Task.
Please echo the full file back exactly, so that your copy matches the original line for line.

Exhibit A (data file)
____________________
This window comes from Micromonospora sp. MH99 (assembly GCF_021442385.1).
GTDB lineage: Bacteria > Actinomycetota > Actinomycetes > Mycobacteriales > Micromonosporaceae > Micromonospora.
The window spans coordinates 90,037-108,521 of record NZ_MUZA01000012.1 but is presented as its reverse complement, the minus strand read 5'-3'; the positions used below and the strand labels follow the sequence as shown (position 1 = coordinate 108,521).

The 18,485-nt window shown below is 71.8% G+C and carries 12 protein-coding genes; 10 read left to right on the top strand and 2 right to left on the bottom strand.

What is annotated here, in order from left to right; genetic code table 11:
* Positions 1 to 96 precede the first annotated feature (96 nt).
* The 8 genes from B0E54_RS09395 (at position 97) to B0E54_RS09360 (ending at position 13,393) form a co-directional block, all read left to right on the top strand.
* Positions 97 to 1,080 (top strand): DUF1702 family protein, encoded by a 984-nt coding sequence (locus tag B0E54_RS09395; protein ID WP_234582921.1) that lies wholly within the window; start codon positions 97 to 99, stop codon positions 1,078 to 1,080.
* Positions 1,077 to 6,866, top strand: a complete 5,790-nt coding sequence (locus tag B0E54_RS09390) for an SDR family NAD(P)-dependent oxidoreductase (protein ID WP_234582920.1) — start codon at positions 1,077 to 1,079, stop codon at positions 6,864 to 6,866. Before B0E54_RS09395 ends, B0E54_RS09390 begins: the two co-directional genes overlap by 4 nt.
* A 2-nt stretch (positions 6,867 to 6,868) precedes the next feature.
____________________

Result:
This window comes from Micromonospora sp. MH99 (assembly GCF_021442385.1).
GTDB lineage: Bacteria > Actinomycetota > Actinomycetes > Mycobacteriales > Micromonosporaceae > Micromonospora.
The window spans coordinates 90,037-108,521 of record NZ_MUZA01000012.1 but is presented as its reverse complement, the minus strand read 5'-3'; the positions used below and the strand labels follow the sequence as shown (position 1 = coordinate 108,521).

The 18,485-nt window shown below is 71.8% G+C and carries 12 protein-coding genes; 10 read left to right on the top strand and 2 right to left on the bottom strand.

What is annotated here, in order from left to right; genetic code table 11:
* Positions 1 to 96 precede the first annotated feature (96 nt).
* The 8 genes from B0E54_RS09395 (at position 97) to B0E54_RS09360 (ending at position 13,393) form a co-directional block, all read left to right on the top strand.
* Positions 97 to 1,080 (top strand): DUF1702 family protein, encoded by a 984-nt coding sequence (locus tag B0E54_RS09395; protein ID WP_234582921.1) that lies wholly within the window; start codon positions 97 to 99, stop codon positions 1,078 to 1,080.
* Positions 1,077 to 6,866, top strand: a complete 5,790-nt coding sequence (locus tag B0E54_RS09390) for an SDR family NAD(P)-dependent oxidoreductase (protein ID WP_234582920.1) — start codon at positions 1,077 to 1,079, stop codon at positions 6,864 to 6,866. Before B0E54_RS09395 ends, B0E54_RS09390 begins: the two co-directional genes overlap by 4 nt.
* A 2-nt stretch (positions 6,867 to 6,868) precedes the next feature.